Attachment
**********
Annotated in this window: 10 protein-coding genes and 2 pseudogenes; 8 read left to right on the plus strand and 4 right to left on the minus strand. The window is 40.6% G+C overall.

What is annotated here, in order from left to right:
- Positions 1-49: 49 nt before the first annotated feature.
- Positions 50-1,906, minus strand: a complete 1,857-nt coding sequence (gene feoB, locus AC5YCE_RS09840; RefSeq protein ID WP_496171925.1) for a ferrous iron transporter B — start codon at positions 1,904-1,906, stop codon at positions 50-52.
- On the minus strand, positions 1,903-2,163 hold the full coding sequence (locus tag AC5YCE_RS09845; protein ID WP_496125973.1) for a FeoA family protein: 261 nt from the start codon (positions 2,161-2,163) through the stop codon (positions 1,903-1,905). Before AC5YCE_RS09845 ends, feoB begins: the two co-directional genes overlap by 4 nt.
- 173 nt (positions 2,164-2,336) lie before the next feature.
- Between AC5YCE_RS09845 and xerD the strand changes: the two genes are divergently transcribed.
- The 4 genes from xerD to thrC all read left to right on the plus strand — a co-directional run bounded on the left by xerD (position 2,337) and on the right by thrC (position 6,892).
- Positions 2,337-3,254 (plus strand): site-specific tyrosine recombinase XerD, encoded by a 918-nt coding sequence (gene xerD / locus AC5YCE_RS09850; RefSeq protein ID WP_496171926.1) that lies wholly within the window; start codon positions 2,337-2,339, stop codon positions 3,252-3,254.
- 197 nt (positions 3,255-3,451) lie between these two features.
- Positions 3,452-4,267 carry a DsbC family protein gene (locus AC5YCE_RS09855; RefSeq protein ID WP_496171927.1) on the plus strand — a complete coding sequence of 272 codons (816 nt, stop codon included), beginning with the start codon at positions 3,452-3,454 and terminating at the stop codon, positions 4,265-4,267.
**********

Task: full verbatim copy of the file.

Annotated in this window: 10 protein-coding genes and 2 pseudogenes; 8 read left to right on the plus strand and 4 right to left on the minus strand. The window is 40.6% G+C overall.

What is annotated here, in order from left to right:
- Positions 1-49: 49 nt before the first annotated feature.
- Positions 50-1,906, minus strand: a complete 1,857-nt coding sequence (gene feoB, locus AC5YCE_RS09840; RefSeq protein ID WP_496171925.1) for a ferrous iron transporter B — start codon at positions 1,904-1,906, stop codon at positions 50-52.
- On the minus strand, positions 1,903-2,163 hold the full coding sequence (locus tag AC5YCE_RS09845; protein ID WP_496125973.1) for a FeoA family protein: 261 nt from the start codon (positions 2,161-2,163) through the stop codon (positions 1,903-1,905). Before AC5YCE_RS09845 ends, feoB begins: the two co-directional genes overlap by 4 nt.
- 173 nt (positions 2,164-2,336) lie before the next feature.
- Between AC5YCE_RS09845 and xerD the strand changes: the two genes are divergently transcribed.
- The 4 genes from xerD to thrC all read left to right on the plus strand — a co-directional run bounded on the left by xerD (position 2,337) and on the right by thrC (position 6,892).
- Positions 2,337-3,254 (plus strand): site-specific tyrosine recombinase XerD, encoded by a 918-nt coding sequence (gene xerD / locus AC5YCE_RS09850; RefSeq protein ID WP_496171926.1) that lies wholly within the window; start codon positions 2,337-2,339, stop codon positions 3,252-3,254.
- 197 nt (positions 3,255-3,451) lie between these two features.
- Positions 3,452-4,267 carry a DsbC family protein gene (locus AC5YCE_RS09855; RefSeq protein ID WP_496171927.1) on the plus strand — a complete coding sequence of 272 codons (816 nt, stop codon included), beginning with the start codon at positions 3,452-3,454 and terminating at the stop codon, positions 4,265-4,267.